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Lorraine Morton, first African-American mayor of Evanston, saw a century of progress

Northwestern alumna who led desegregation efforts, locally and nationally, died Saturday

Principal Lorraine Morton
Principal Lorraine Morton pictured with Haven Middle School students

Northwestern University alumna Lorraine Morton, the first African-American to serve as mayor of Evanston and a long-time Chicago area icon of public service who advocated for justice and equal treatment, died Saturday, Sept. 8. She was 99.

Services will be held Friday, Sept. 21 and Saturday, Sept. 22 and are open to the community. Open visitation will be held on Friday, Sept. 21, from 3 p.m. to 8 p.m., at First Church of God Christian Life Center, 1524 Simpson St., Evanston. The funeral service will take place on Saturday, Sept. 22, 11 a.m., at Alice Millar Chapel, 1870 Sheridan Rd., Evanston.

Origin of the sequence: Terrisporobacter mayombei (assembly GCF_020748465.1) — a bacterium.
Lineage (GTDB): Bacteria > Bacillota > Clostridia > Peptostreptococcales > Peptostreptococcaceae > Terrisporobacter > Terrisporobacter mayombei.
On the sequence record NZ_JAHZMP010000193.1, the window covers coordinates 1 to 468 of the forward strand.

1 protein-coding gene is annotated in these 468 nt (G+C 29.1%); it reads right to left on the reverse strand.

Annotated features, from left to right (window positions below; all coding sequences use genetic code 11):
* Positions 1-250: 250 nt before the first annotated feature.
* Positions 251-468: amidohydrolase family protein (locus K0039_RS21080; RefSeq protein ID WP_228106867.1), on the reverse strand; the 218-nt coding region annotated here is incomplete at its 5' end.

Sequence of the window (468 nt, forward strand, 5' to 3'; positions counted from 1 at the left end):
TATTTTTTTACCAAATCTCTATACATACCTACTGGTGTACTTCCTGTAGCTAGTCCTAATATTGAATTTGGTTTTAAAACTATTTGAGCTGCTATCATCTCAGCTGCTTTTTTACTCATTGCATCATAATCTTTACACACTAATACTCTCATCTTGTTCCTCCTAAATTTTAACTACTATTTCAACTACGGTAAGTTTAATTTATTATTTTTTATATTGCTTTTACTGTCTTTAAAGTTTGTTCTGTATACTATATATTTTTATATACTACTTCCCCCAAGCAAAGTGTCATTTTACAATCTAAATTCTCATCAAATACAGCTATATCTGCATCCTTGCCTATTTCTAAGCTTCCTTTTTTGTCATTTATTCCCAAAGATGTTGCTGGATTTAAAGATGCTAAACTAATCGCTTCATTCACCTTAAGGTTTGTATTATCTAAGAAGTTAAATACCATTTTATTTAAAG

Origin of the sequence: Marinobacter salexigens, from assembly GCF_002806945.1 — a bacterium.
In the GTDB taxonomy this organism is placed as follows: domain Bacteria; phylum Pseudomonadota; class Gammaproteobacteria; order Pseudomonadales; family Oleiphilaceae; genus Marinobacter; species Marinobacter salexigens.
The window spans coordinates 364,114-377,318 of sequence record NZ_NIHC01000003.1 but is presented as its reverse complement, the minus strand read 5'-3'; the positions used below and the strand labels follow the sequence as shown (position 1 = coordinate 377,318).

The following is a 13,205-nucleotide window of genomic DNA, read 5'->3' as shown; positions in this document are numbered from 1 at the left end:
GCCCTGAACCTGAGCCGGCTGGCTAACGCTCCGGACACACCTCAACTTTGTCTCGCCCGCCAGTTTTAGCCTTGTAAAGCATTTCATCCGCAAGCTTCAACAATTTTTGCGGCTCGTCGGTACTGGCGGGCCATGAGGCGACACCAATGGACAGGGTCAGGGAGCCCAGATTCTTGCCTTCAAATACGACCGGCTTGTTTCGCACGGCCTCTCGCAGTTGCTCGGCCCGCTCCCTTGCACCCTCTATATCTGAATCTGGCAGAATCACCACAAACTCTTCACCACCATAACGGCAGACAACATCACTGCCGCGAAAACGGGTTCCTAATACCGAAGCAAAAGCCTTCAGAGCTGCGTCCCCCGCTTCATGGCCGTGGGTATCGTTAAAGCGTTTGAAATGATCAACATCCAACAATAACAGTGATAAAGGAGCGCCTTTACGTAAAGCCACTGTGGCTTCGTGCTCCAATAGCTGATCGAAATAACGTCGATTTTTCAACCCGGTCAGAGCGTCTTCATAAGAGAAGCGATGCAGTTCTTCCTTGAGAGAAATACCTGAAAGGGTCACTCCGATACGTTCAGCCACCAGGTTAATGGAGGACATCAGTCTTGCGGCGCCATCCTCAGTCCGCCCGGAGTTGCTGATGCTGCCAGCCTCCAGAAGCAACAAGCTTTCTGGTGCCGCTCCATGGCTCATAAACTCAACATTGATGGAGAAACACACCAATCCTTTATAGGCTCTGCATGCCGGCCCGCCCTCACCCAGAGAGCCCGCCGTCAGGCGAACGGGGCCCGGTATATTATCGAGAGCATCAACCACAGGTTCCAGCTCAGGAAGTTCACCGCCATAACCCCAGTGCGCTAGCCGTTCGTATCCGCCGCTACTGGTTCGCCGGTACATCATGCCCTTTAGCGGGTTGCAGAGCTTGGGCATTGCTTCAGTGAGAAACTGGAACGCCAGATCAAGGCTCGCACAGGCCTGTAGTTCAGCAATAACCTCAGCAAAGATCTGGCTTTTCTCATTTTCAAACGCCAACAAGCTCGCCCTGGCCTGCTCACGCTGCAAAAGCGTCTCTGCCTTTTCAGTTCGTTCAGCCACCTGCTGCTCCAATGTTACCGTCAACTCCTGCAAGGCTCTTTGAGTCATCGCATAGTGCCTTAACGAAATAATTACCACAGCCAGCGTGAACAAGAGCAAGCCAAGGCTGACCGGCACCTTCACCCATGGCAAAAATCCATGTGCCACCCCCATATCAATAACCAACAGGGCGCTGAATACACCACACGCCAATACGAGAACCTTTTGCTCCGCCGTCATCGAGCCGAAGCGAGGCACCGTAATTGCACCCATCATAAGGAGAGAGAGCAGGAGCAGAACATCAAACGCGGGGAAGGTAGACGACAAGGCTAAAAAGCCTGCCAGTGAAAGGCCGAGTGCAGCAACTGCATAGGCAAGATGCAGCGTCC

Interment following the funeral service will take place at Sunset Memorial Lawns, 3100 Shermer Rd., in Northbrook.

Morton died just three months before her 100th birthday, but she lived through a century defined by Civil Rights battles and other struggles in which Morton was a strong and ever-present voice for equality. She was Evanston’s longest-serving mayor.

After earning a master’s degree from Northwestern in education in 1942, Morton went on to become the first African-American teacher to break the color barrier at an all-white Evanston middle school and later Evanston’s first African American mayor, serving four terms, from 1993 to 2009.

She was also an esteemed friend, good neighbor and collaborative partner of Northwestern in a relationship that spanned almost eight decades. She donated many of her papers to the University, and the Lorraine Morton Collection at Northwestern reflects the lifetime Morton spent creating partnerships, building bridges and solving problems with respect and without rancor.